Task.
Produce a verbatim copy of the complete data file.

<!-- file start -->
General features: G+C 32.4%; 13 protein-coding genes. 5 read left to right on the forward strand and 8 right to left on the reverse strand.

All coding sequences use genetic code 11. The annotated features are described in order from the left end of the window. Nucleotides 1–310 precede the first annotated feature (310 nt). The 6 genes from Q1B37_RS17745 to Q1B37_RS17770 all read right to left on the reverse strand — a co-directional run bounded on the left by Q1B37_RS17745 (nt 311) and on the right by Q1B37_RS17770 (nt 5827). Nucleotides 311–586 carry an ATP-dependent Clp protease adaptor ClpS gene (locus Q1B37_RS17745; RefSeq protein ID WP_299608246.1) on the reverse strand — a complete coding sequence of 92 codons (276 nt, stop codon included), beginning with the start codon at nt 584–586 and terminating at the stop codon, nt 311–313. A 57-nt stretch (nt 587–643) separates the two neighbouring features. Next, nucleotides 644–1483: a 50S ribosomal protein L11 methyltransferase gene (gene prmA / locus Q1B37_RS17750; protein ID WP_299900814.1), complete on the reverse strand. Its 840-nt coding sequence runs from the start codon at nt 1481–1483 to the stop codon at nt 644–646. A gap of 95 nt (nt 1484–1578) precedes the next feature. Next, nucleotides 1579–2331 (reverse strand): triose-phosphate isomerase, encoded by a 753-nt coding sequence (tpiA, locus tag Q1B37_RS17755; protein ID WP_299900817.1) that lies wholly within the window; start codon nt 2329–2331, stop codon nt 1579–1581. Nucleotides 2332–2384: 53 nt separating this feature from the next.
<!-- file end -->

General features: G+C 32.4%; 13 protein-coding genes. 5 read left to right on the forward strand and 8 right to left on the reverse strand.

All coding sequences use genetic code 11. The annotated features are described in order from the left end of the window. Nucleotides 1–310 precede the first annotated feature (310 nt). The 6 genes from Q1B37_RS17745 to Q1B37_RS17770 all read right to left on the reverse strand — a co-directional run bounded on the left by Q1B37_RS17745 (nt 311) and on the right by Q1B37_RS17770 (nt 5827). Nucleotides 311–586 carry an ATP-dependent Clp protease adaptor ClpS gene (locus Q1B37_RS17745; RefSeq protein ID WP_299608246.1) on the reverse strand — a complete coding sequence of 92 codons (276 nt, stop codon included), beginning with the start codon at nt 584–586 and terminating at the stop codon, nt 311–313. A 57-nt stretch (nt 587–643) separates the two neighbouring features. Next, nucleotides 644–1483: a 50S ribosomal protein L11 methyltransferase gene (gene prmA / locus Q1B37_RS17750; protein ID WP_299900814.1), complete on the reverse strand. Its 840-nt coding sequence runs from the start codon at nt 1481–1483 to the stop codon at nt 644–646. A gap of 95 nt (nt 1484–1578) precedes the next feature. Next, nucleotides 1579–2331 (reverse strand): triose-phosphate isomerase, encoded by a 753-nt coding sequence (tpiA, locus tag Q1B37_RS17755; protein ID WP_299900817.1) that lies wholly within the window; start codon nt 2329–2331, stop codon nt 1579–1581. Nucleotides 2332–2384: 53 nt separating this feature from the next.